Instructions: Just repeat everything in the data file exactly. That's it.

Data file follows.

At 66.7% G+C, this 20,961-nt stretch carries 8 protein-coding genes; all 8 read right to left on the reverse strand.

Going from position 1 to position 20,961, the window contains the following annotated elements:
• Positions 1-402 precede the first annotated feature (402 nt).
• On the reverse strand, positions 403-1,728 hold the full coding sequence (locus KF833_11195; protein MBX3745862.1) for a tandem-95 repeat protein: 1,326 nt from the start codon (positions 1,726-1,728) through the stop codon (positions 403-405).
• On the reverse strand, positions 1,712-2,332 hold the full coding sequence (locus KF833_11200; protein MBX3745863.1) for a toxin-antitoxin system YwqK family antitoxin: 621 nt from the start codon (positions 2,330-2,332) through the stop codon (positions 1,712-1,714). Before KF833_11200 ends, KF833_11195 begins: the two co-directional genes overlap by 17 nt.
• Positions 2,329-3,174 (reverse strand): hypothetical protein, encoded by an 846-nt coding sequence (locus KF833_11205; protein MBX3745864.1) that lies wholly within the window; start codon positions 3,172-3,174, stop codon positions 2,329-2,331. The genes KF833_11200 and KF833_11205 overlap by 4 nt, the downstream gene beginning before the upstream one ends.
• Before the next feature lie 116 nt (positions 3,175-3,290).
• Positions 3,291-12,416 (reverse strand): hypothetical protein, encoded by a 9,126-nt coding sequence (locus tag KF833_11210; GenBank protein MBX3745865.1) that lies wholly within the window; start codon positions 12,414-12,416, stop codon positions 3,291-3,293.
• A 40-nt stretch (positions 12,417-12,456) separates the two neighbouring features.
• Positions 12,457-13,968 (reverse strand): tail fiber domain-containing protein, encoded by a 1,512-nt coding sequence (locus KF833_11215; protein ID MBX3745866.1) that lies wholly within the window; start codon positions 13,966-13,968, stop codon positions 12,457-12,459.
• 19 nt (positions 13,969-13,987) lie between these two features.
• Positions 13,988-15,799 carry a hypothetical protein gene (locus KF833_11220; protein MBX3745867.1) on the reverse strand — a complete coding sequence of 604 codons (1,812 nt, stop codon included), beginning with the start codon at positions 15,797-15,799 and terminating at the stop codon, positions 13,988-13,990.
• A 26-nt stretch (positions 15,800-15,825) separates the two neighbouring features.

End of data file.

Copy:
At 66.7% G+C, this 20,961-nt stretch carries 8 protein-coding genes; all 8 read right to left on the reverse strand.

Going from position 1 to position 20,961, the window contains the following annotated elements:
• Positions 1-402 precede the first annotated feature (402 nt).
• On the reverse strand, positions 403-1,728 hold the full coding sequence (locus KF833_11195; protein MBX3745862.1) for a tandem-95 repeat protein: 1,326 nt from the start codon (positions 1,726-1,728) through the stop codon (positions 403-405).
• On the reverse strand, positions 1,712-2,332 hold the full coding sequence (locus KF833_11200; protein MBX3745863.1) for a toxin-antitoxin system YwqK family antitoxin: 621 nt from the start codon (positions 2,330-2,332) through the stop codon (positions 1,712-1,714). Before KF833_11200 ends, KF833_11195 begins: the two co-directional genes overlap by 17 nt.
• Positions 2,329-3,174 (reverse strand): hypothetical protein, encoded by an 846-nt coding sequence (locus KF833_11205; protein MBX3745864.1) that lies wholly within the window; start codon positions 3,172-3,174, stop codon positions 2,329-2,331. The genes KF833_11200 and KF833_11205 overlap by 4 nt, the downstream gene beginning before the upstream one ends.
• Before the next feature lie 116 nt (positions 3,175-3,290).
• Positions 3,291-12,416 (reverse strand): hypothetical protein, encoded by a 9,126-nt coding sequence (locus tag KF833_11210; GenBank protein MBX3745865.1) that lies wholly within the window; start codon positions 12,414-12,416, stop codon positions 3,291-3,293.
• A 40-nt stretch (positions 12,417-12,456) separates the two neighbouring features.
• Positions 12,457-13,968 (reverse strand): tail fiber domain-containing protein, encoded by a 1,512-nt coding sequence (locus KF833_11215; protein ID MBX3745866.1) that lies wholly within the window; start codon positions 13,966-13,968, stop codon positions 12,457-12,459.
• 19 nt (positions 13,969-13,987) lie between these two features.
• Positions 13,988-15,799 carry a hypothetical protein gene (locus KF833_11220; protein MBX3745867.1) on the reverse strand — a complete coding sequence of 604 codons (1,812 nt, stop codon included), beginning with the start codon at positions 15,797-15,799 and terminating at the stop codon, positions 13,988-13,990.
• A 26-nt stretch (positions 15,800-15,825) separates the two neighbouring features.